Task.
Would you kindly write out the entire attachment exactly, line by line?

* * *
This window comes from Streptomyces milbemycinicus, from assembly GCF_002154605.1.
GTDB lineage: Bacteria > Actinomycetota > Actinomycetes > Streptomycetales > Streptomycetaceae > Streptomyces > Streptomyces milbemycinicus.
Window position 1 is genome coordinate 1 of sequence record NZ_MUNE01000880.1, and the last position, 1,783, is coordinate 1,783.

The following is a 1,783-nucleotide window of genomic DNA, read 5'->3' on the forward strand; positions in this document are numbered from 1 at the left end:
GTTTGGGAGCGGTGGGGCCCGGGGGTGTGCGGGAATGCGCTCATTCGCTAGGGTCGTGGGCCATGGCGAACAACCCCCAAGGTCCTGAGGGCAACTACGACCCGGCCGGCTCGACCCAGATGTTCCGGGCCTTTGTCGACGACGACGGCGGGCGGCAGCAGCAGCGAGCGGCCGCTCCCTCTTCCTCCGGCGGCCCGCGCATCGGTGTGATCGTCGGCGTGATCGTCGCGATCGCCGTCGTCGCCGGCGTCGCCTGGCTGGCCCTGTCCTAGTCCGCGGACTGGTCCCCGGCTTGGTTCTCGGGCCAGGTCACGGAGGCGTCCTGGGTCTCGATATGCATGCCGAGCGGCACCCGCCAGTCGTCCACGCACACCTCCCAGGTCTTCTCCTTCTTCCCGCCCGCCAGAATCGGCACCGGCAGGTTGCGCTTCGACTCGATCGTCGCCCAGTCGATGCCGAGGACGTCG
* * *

This window comes from Streptomyces milbemycinicus, from assembly GCF_002154605.1.
GTDB lineage: Bacteria > Actinomycetota > Actinomycetes > Streptomycetales > Streptomycetaceae > Streptomyces > Streptomyces milbemycinicus.
Window position 1 is genome coordinate 1 of sequence record NZ_MUNE01000880.1, and the last position, 1,783, is coordinate 1,783.

The following is a 1,783-nucleotide window of genomic DNA, read 5'->3' on the forward strand; positions in this document are numbered from 1 at the left end:
GTTTGGGAGCGGTGGGGCCCGGGGGTGTGCGGGAATGCGCTCATTCGCTAGGGTCGTGGGCCATGGCGAACAACCCCCAAGGTCCTGAGGGCAACTACGACCCGGCCGGCTCGACCCAGATGTTCCGGGCCTTTGTCGACGACGACGGCGGGCGGCAGCAGCAGCGAGCGGCCGCTCCCTCTTCCTCCGGCGGCCCGCGCATCGGTGTGATCGTCGGCGTGATCGTCGCGATCGCCGTCGTCGCCGGCGTCGCCTGGCTGGCCCTGTCCTAGTCCGCGGACTGGTCCCCGGCTTGGTTCTCGGGCCAGGTCACGGAGGCGTCCTGGGTCTCGATATGCATGCCGAGCGGCACCCGCCAGTCGTCCACGCACACCTCCCAGGTCTTCTCCTTCTTCCCGCCCGCCAGAATCGGCACCGGCAGGTTGCGCTTCGACTCGATCGTCGCCCAGTCGATGCCGAGGACGTCG